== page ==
As impressive of a start as it may be, I felt like The Horror skipped about five grades ahead by the time the second tune was halfway through – “Your Best Bet Is To Run” is an absolute highlight early on in this record and a uniquely smooth & deadly set of sounds at work.  Zuback deserves a lot of credit for his percussive contributions – but so too does the band itself; they’re smart enough to recognize that there are TWO men in this project – and they maximize that potential on tracks like this one.  Zuback is doing so much more than simply keep the beat, which you can hear for sure right from the drop on “The Forgotten Way” – but it’s tracks like “Your Best Bet Is To Run” that also help highlight just how much of a role he can play with the rhythm through the percussion and drum rhythms he adds into the music.  In my humble opinion, bands that recognize what an essential part of the music that can become…just how much space there actually IS out there still to bring innovation to drums in general…those are the same bands with songs that genuinely hold up for years & years to follow, because there’s ALWAYS something new to listen to every time you put the music on again.  The beginning of “Your Best Bet Is To Run” and how the guitar tones bend & shift so remarkably with that bass-line just KICKIN’ IT to groove-heaven in the background…reminds me a lot of why I loved “A Wash Of Black” by UNKLE back in the day.  Just past that two-minute mark though…c’mon people…that’s just brilliant stuff happening ALL OVER the place here – I love the sounds in the atmosphere and the melody you can hear added by the percussion while the synths from Alex creep into the mix.  After a quick break just past the three-minute mark, the song returns with an even thicker sound & electric vibe, the drums ramp-up their enthusiasm, and just as you think they might explode in similar fashion to their opening tune, they take the intensity deep into the low-end rhythms instead and work the magic into a wickedly hypnotic groove.  The Horror does save a few more fireworks for the end, though they really let the rhythm lead the way rather than go into overdrive like they did in the rock-inclined tendencies of “The Forgotten Way” – instead on “Your Best Bet Is To Run” they patiently wait until they literally can’t hold back the madness any longer and rip through the final minute or so, leaving you at the peak of the energy this second song climbs up to.  To me, it’s cuts like this where you can really hear how much work has been put in by The Horror – none of it’s typical, it’s all intensely involved, but man – is it ever structured, written, and performed to deliver!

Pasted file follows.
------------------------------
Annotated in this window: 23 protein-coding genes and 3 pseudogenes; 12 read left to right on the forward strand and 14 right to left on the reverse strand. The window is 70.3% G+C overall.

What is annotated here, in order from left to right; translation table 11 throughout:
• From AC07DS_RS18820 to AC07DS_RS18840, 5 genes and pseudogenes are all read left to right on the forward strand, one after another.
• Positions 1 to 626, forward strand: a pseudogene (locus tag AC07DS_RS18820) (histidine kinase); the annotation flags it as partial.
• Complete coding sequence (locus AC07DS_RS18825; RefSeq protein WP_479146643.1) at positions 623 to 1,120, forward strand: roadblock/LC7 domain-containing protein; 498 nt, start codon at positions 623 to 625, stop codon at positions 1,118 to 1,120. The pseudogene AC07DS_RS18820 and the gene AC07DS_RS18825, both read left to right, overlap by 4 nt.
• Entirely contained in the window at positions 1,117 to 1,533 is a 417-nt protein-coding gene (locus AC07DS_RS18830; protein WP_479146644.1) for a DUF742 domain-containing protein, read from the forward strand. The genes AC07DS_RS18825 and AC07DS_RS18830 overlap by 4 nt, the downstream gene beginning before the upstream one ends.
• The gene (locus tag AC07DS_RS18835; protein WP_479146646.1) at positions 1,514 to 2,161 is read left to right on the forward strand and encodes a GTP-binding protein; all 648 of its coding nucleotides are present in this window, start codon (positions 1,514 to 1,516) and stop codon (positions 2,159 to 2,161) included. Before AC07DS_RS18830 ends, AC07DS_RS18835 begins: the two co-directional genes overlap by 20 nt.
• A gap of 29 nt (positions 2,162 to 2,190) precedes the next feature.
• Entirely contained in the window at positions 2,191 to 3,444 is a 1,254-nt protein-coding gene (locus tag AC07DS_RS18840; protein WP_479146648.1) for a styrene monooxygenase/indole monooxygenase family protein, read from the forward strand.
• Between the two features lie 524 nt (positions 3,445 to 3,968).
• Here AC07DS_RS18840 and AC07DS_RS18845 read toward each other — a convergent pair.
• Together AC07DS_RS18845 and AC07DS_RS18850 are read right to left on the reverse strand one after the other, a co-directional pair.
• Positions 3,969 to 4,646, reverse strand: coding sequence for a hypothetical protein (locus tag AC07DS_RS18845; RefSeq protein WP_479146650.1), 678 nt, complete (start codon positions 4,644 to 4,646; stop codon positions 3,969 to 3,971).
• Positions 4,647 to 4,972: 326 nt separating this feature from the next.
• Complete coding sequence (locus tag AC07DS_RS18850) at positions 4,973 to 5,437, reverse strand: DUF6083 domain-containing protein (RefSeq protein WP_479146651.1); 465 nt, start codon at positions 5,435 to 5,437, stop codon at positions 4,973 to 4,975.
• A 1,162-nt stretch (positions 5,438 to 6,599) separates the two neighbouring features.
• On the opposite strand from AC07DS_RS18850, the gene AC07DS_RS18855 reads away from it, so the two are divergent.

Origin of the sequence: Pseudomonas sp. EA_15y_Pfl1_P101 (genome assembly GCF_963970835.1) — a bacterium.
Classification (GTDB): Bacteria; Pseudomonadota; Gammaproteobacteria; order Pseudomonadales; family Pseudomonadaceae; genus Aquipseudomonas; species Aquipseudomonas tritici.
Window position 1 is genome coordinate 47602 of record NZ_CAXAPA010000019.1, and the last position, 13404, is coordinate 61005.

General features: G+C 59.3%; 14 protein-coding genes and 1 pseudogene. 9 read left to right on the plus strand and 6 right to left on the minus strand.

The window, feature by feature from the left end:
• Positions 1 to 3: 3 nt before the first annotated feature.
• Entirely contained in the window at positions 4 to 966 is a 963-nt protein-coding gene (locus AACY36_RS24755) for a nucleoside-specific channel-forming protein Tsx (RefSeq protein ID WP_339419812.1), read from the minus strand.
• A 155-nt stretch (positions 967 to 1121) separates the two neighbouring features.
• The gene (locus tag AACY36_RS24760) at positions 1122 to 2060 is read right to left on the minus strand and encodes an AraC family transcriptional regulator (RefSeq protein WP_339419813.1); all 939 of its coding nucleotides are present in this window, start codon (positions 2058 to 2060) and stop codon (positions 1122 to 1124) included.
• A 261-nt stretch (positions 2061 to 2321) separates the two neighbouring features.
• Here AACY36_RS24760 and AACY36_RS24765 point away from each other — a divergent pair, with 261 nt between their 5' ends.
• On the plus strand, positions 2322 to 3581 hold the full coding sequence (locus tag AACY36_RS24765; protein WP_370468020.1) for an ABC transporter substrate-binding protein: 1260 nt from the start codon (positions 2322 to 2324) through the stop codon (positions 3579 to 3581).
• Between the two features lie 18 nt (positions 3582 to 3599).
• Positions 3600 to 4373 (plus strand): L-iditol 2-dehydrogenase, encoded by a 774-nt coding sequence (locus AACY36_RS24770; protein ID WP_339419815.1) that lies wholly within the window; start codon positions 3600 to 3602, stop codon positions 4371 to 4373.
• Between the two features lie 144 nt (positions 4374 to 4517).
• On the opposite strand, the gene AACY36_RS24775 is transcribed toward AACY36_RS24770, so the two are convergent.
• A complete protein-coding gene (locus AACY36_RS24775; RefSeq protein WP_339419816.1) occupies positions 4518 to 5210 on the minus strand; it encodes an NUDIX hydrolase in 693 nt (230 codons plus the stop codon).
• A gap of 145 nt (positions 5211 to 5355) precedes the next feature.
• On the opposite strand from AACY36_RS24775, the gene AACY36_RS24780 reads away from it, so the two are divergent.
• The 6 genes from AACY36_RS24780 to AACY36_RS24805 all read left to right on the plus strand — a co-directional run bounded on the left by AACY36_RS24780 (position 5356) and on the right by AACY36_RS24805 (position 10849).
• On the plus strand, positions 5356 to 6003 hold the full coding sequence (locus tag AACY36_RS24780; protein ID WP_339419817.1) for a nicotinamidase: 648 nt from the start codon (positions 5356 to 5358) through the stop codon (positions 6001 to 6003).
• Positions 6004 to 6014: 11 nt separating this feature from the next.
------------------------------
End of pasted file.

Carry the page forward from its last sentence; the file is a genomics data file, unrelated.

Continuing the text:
“Melee” is exactly what its title implies…fusion…a jumbo audio gumbo…a melting pot of red hot sound.  What I loved about this tune is the all-outness of it all…like, once these guys tick past the thirty-five second mark, you can hear it’s GAME ON – and man, this cut gets WILD.  What I also really dig though, is that just like its title promises us, you really do get a smorgasbord of sound here.  You can hear respect for classic-rock sound, style & production at points, you can hear intensely modern-day ideas and creativity that couldn’t have even been imagined back then, you can hear the killer psychedelic groove-rock they tap into here and how they’re embracing the madness full speed inside progressive ambitions.  Bass-tones are HUGE and looming large – drums are untamed and beastly – but those guitars from Alex…man…they steal the whole show on this epic sonic freakout.  LISTEN to the solo around the four minute mark and the snap-back into the rhythm…the way that Jeff comes back like a prizefighter landing a whole series of lefts & rights as they punch back into a unified front…seriously badass to listen to.  I like that “Melee” doesn’t sound over-refined either…there’s a lot of coloring outside of the lines here if you were to examine this cut under the most intense microscope – BUT…it really adds this organic element to the entire sound & style of The Horror that adds to the franticness of the moment.  Almost like they challenge themselves in similar ways to like, what daredevils do…you know, how they keep us on the edge of our seat wondering if they’re going to be able to hang onto that single rope before falling to their doom or pick the lock to escape a tank of water before they run out of air.  With the amount of energy, skill, and sound these two pack into a track like “Melee” – you’d figure they have an oxygen tank onhand just in case…because to me, this is what putting everything you got into a track sounds like.  If you’re depleted or dehydrated by the end of such a pursuit, so be it for an honorable & worthy cause.